This past weekend, the World Health Organization announced the appointment of Zimbabwean President Robert Mugabe as its Goodwill Ambassador. In response, many world leaders denounced the organization’s decision. The British government issued a statement saying that the appointment “risks overshadowing the work undertaken globally by the WHO on non-communicable diseases.”
At 93, Mugabe is oldest serving state leader. In 2013, he sought re-election for the 6th time. During his thirty plus years as president of Zimbabwe, Mugabe has overseen the decline of the nation’s economy which he attributes to personal vendettas against him by European governments who want him out of office, especially because of his impeding political freedom…
Mugabe is also to blame for the decimation of Zimbabwe’s health care system, and life expectancy rates in the nation have fallen drastically during his time in office.
The appointment comes after the recent election of Dr. Tedros Adhanom Ghebreyesus, former Ethiopian minister of foreign affairs, as Director General of the WHO. Adhanom, who received the African Union and Ethiopian government’s support in his election, has been the subject of criticism from skeptics who question the legitimacy of his election. Because of Adhanom’s wide support, many question if a “backroom deal” was made between Adhanom and his supporters to secure Mugabe’s appointment.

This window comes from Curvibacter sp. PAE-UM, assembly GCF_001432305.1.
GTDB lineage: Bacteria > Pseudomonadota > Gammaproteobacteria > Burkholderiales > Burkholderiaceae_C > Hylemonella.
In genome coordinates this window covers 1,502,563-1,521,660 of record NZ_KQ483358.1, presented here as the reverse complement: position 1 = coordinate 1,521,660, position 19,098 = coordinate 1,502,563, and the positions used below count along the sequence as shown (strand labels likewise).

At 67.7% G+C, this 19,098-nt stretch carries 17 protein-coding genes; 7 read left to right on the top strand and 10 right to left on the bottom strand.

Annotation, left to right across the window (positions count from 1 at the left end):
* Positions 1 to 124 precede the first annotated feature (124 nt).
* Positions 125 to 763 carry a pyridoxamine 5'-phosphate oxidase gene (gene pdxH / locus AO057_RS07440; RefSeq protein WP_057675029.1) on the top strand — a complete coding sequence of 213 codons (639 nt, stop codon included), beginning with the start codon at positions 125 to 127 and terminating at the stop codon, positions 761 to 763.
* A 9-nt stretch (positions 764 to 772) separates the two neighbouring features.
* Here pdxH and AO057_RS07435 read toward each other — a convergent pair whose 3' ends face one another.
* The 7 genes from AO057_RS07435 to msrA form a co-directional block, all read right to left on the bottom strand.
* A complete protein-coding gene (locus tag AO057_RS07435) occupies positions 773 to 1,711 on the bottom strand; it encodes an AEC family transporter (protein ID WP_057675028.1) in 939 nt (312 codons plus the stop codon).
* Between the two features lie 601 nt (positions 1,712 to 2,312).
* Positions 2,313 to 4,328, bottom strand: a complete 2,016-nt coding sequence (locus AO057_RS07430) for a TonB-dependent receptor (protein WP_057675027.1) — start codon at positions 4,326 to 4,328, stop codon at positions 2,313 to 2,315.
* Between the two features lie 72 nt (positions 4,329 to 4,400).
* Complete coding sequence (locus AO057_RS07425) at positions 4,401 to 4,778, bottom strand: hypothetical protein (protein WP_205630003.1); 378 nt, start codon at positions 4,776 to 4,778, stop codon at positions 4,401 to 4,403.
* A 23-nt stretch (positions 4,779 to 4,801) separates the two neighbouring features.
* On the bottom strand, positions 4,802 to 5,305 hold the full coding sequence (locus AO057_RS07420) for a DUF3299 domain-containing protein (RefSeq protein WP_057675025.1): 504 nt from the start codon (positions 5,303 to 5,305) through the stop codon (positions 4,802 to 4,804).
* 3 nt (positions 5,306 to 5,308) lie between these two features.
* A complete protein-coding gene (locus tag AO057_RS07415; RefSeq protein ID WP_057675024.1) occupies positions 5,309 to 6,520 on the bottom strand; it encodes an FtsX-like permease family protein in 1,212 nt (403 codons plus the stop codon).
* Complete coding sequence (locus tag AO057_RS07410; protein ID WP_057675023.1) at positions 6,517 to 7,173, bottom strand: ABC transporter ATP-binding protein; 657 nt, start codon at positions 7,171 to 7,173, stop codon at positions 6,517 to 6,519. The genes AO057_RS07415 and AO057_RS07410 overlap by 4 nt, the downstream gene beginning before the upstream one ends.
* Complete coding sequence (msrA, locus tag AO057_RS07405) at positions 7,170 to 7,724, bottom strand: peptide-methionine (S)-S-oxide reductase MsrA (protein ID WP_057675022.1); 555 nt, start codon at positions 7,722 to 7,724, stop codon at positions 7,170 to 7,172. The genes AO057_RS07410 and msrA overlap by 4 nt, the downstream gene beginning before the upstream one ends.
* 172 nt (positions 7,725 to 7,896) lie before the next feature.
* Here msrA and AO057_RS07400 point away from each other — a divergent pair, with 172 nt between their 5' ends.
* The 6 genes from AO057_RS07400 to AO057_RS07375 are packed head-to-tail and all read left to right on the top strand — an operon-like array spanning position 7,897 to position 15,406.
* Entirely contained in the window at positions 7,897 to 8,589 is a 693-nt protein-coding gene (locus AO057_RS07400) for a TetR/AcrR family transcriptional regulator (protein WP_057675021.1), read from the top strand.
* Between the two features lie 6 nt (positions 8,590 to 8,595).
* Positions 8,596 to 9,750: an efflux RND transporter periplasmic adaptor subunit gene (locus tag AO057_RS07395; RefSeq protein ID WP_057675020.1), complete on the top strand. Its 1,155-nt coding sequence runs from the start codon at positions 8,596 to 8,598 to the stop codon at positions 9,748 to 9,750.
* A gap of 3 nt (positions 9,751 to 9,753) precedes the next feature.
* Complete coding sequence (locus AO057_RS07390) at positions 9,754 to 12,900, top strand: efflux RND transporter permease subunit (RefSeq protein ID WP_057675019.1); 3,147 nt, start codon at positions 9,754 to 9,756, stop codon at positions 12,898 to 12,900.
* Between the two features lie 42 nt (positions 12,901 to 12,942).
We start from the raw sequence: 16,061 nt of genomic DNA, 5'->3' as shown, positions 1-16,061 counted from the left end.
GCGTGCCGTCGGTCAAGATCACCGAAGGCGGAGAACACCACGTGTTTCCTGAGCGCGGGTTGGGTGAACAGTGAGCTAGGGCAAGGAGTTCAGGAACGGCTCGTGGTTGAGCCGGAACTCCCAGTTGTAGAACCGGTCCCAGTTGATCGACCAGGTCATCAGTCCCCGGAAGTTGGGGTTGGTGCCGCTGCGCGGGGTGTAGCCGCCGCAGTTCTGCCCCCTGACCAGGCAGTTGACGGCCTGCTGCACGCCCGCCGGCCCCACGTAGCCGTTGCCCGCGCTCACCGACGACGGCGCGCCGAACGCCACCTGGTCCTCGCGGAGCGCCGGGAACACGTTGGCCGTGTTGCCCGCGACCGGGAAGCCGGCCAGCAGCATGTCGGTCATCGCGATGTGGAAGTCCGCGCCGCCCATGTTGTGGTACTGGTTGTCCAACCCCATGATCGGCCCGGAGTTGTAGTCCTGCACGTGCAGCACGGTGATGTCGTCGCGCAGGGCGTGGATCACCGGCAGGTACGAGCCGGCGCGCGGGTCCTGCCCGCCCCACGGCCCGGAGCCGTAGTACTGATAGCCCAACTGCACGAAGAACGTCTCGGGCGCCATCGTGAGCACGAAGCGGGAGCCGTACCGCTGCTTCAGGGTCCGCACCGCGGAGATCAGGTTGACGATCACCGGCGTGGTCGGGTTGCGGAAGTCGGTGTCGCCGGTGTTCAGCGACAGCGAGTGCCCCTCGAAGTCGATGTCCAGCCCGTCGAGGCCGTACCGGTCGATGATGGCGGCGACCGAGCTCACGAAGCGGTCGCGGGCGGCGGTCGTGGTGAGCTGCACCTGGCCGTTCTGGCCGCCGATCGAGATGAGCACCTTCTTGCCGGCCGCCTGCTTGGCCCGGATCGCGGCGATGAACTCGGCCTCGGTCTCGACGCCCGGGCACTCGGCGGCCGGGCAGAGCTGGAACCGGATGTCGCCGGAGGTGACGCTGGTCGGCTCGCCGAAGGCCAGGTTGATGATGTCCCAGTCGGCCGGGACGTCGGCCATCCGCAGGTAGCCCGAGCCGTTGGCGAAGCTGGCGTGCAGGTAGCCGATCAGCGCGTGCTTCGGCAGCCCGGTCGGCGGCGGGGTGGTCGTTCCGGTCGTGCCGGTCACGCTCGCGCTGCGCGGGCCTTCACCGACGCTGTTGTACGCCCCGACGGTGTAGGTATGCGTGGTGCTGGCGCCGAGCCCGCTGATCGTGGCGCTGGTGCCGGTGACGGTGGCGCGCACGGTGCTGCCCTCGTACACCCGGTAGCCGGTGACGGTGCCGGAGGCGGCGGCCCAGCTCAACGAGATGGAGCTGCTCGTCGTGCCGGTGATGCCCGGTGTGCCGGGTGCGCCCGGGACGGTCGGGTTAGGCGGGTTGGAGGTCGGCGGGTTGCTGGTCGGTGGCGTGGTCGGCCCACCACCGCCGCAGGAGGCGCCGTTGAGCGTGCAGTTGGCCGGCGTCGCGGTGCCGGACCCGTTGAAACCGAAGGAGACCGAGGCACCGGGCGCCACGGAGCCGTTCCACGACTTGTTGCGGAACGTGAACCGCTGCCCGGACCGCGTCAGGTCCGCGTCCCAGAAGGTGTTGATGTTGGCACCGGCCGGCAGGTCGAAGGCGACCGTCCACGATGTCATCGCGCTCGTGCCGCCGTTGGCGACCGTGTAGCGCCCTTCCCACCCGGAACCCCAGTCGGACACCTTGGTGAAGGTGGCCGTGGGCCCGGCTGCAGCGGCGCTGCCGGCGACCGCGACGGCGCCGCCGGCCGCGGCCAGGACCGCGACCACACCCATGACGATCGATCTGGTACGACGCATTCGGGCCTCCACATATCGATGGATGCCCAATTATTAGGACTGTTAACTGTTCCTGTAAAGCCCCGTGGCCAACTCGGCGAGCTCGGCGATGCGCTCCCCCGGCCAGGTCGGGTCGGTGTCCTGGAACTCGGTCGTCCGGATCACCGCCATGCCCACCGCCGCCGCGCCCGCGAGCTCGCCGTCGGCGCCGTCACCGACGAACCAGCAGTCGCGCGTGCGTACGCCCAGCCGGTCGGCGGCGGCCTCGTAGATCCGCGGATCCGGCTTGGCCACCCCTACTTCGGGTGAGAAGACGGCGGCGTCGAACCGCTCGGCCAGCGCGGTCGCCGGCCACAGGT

The bad press that the WHO has received in light of the announcement only worsens the perception of the organization. Many hoped that Tedros would make up for the “egregious failure,” that was the WHO’s response to the Ebola outbreak of 2014.
Adhanom has said that Zimbabwe “places universal health coverage, health promotion at the centre of its policies.” Many express disbelief over this statement as Mugabe doesn’t even seek health care services in his own country, making routine visits to Singapore to receive medical attention.
He also added that he and others hope that Mugabe will “influence his peers in his region.” This statement is concerning as Mugabe has done little to improve the state of health care in Zimbabwe, arguably undermining more than he could aide it.